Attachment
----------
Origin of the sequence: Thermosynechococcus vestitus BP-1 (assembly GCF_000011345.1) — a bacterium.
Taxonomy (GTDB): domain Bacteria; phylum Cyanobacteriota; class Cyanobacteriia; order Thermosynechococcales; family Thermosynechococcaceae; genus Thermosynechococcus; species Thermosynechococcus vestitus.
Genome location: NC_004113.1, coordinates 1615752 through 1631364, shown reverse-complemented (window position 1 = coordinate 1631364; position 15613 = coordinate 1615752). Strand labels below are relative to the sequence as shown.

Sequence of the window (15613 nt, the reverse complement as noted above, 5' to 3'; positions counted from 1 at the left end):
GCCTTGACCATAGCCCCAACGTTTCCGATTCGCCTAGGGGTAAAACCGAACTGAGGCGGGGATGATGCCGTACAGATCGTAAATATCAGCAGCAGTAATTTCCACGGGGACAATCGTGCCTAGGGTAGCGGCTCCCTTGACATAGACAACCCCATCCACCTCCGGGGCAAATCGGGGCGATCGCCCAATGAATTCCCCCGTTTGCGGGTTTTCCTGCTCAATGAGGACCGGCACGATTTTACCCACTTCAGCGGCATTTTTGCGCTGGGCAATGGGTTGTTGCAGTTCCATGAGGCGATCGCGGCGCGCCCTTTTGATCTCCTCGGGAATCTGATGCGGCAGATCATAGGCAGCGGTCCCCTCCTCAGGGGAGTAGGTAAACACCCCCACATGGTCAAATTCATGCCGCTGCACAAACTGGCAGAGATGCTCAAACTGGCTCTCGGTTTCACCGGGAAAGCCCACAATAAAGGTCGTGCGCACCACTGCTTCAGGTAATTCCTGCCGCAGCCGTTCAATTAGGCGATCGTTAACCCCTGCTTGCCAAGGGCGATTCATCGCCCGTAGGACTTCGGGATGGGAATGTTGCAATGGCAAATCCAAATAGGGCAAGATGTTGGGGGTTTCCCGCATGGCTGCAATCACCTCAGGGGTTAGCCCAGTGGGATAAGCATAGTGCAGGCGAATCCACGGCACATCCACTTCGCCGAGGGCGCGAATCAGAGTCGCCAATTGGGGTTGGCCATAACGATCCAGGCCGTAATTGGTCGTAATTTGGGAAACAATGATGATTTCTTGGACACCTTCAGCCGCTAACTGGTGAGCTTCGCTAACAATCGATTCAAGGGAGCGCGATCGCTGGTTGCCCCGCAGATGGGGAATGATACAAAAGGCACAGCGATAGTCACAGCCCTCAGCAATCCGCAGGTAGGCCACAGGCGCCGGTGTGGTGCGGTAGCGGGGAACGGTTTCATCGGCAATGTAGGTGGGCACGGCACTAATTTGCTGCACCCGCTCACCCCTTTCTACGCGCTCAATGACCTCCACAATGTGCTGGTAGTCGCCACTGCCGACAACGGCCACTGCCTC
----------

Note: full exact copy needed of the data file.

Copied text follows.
Origin of the sequence: Thermosynechococcus vestitus BP-1 (assembly GCF_000011345.1) — a bacterium.
Taxonomy (GTDB): domain Bacteria; phylum Cyanobacteriota; class Cyanobacteriia; order Thermosynechococcales; family Thermosynechococcaceae; genus Thermosynechococcus; species Thermosynechococcus vestitus.
Genome location: NC_004113.1, coordinates 1615752 through 1631364, shown reverse-complemented (window position 1 = coordinate 1631364; position 15613 = coordinate 1615752). Strand labels below are relative to the sequence as shown.

Sequence of the window (15613 nt, the reverse complement as noted above, 5' to 3'; positions counted from 1 at the left end):
GCCTTGACCATAGCCCCAACGTTTCCGATTCGCCTAGGGGTAAAACCGAACTGAGGCGGGGATGATGCCGTACAGATCGTAAATATCAGCAGCAGTAATTTCCACGGGGACAATCGTGCCTAGGGTAGCGGCTCCCTTGACATAGACAACCCCATCCACCTCCGGGGCAAATCGGGGCGATCGCCCAATGAATTCCCCCGTTTGCGGGTTTTCCTGCTCAATGAGGACCGGCACGATTTTACCCACTTCAGCGGCATTTTTGCGCTGGGCAATGGGTTGTTGCAGTTCCATGAGGCGATCGCGGCGCGCCCTTTTGATCTCCTCGGGAATCTGATGCGGCAGATCATAGGCAGCGGTCCCCTCCTCAGGGGAGTAGGTAAACACCCCCACATGGTCAAATTCATGCCGCTGCACAAACTGGCAGAGATGCTCAAACTGGCTCTCGGTTTCACCGGGAAAGCCCACAATAAAGGTCGTGCGCACCACTGCTTCAGGTAATTCCTGCCGCAGCCGTTCAATTAGGCGATCGTTAACCCCTGCTTGCCAAGGGCGATTCATCGCCCGTAGGACTTCGGGATGGGAATGTTGCAATGGCAAATCCAAATAGGGCAAGATGTTGGGGGTTTCCCGCATGGCTGCAATCACCTCAGGGGTTAGCCCAGTGGGATAAGCATAGTGCAGGCGAATCCACGGCACATCCACTTCGCCGAGGGCGCGAATCAGAGTCGCCAATTGGGGTTGGCCATAACGATCCAGGCCGTAATTGGTCGTAATTTGGGAAACAATGATGATTTCTTGGACACCTTCAGCCGCTAACTGGTGAGCTTCGCTAACAATCGATTCAAGGGAGCGCGATCGCTGGTTGCCCCGCAGATGGGGAATGATACAAAAGGCACAGCGATAGTCACAGCCCTCAGCAATCCGCAGGTAGGCCACAGGCGCCGGTGTGGTGCGGTAGCGGGGAACGGTTTCATCGGCAATGTAGGTGGGCACGGCACTAATTTGCTGCACCCGCTCACCCCTTTCTACGCGCTCAATGACCTCCACAATGTGCTGGTAGTCGCCACTGCCGACAACGGCCACTGCCTC